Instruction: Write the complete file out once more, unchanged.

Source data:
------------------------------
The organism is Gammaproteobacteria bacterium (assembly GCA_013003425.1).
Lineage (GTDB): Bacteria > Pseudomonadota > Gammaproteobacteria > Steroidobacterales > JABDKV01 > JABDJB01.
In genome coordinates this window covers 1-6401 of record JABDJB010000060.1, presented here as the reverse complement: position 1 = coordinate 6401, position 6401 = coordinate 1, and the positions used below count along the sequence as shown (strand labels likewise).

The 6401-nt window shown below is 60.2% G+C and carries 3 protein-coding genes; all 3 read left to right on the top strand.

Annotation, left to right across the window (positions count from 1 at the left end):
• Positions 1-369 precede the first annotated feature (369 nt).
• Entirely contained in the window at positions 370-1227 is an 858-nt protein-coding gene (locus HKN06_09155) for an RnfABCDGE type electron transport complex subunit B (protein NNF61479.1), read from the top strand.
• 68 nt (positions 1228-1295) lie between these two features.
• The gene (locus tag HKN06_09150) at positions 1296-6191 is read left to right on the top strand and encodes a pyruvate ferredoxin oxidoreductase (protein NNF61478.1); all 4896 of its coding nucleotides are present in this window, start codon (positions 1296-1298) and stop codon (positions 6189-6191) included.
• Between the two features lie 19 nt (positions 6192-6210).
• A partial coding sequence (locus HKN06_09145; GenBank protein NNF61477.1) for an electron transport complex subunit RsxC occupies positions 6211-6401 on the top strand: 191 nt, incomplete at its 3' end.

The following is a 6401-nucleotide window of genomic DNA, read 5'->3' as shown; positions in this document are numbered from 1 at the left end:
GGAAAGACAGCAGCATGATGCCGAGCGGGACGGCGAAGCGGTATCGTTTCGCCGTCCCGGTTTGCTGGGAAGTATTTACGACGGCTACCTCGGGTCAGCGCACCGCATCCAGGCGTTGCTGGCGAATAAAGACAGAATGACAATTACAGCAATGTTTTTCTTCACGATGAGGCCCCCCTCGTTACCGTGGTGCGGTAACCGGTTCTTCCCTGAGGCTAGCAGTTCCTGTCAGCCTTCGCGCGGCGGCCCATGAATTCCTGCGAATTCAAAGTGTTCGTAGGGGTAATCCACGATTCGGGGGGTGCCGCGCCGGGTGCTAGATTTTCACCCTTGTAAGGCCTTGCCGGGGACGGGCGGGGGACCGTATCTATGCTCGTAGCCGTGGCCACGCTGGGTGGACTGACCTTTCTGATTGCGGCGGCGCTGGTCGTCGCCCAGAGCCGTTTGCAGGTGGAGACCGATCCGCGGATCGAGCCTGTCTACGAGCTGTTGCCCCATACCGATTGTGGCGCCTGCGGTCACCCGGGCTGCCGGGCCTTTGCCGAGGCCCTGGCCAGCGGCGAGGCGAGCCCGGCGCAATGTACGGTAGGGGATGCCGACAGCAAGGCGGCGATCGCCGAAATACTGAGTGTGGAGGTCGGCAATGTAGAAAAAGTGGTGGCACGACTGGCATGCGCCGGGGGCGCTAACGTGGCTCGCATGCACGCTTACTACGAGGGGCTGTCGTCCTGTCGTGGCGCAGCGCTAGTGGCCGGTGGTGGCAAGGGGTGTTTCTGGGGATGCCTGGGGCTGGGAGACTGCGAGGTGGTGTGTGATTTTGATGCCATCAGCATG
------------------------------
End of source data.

The organism is Gammaproteobacteria bacterium (assembly GCA_013003425.1).
Lineage (GTDB): Bacteria > Pseudomonadota > Gammaproteobacteria > Steroidobacterales > JABDKV01 > JABDJB01.
In genome coordinates this window covers 1-6401 of record JABDJB010000060.1, presented here as the reverse complement: position 1 = coordinate 6401, position 6401 = coordinate 1, and the positions used below count along the sequence as shown (strand labels likewise).

The 6401-nt window shown below is 60.2% G+C and carries 3 protein-coding genes; all 3 read left to right on the top strand.

Annotation, left to right across the window (positions count from 1 at the left end):
• Positions 1-369 precede the first annotated feature (369 nt).
• Entirely contained in the window at positions 370-1227 is an 858-nt protein-coding gene (locus HKN06_09155) for an RnfABCDGE type electron transport complex subunit B (protein NNF61479.1), read from the top strand.
• 68 nt (positions 1228-1295) lie between these two features.
• The gene (locus tag HKN06_09150) at positions 1296-6191 is read left to right on the top strand and encodes a pyruvate ferredoxin oxidoreductase (protein NNF61478.1); all 4896 of its coding nucleotides are present in this window, start codon (positions 1296-1298) and stop codon (positions 6189-6191) included.
• Between the two features lie 19 nt (positions 6192-6210).
• A partial coding sequence (locus HKN06_09145; GenBank protein NNF61477.1) for an electron transport complex subunit RsxC occupies positions 6211-6401 on the top strand: 191 nt, incomplete at its 3' end.

The following is a 6401-nucleotide window of genomic DNA, read 5'->3' as shown; positions in this document are numbered from 1 at the left end:
GGAAAGACAGCAGCATGATGCCGAGCGGGACGGCGAAGCGGTATCGTTTCGCCGTCCCGGTTTGCTGGGAAGTATTTACGACGGCTACCTCGGGTCAGCGCACCGCATCCAGGCGTTGCTGGCGAATAAAGACAGAATGACAATTACAGCAATGTTTTTCTTCACGATGAGGCCCCCCTCGTTACCGTGGTGCGGTAACCGGTTCTTCCCTGAGGCTAGCAGTTCCTGTCAGCCTTCGCGCGGCGGCCCATGAATTCCTGCGAATTCAAAGTGTTCGTAGGGGTAATCCACGATTCGGGGGGTGCCGCGCCGGGTGCTAGATTTTCACCCTTGTAAGGCCTTGCCGGGGACGGGCGGGGGACCGTATCTATGCTCGTAGCCGTGGCCACGCTGGGTGGACTGACCTTTCTGATTGCGGCGGCGCTGGTCGTCGCCCAGAGCCGTTTGCAGGTGGAGACCGATCCGCGGATCGAGCCTGTCTACGAGCTGTTGCCCCATACCGATTGTGGCGCCTGCGGTCACCCGGGCTGCCGGGCCTTTGCCGAGGCCCTGGCCAGCGGCGAGGCGAGCCCGGCGCAATGTACGGTAGGGGATGCCGACAGCAAGGCGGCGATCGCCGAAATACTGAGTGTGGAGGTCGGCAATGTAGAAAAAGTGGTGGCACGACTGGCATGCGCCGGGGGCGCTAACGTGGCTCGCATGCACGCTTACTACGAGGGGCTGTCGTCCTGTCGTGGCGCAGCGCTAGTGGCCGGTGGTGGCAAGGGGTGTTTCTGGGGATGCCTGGGGCTGGGAGACTGCGAGGTGGTGTGTGATTTTGATGCCATCAGCATG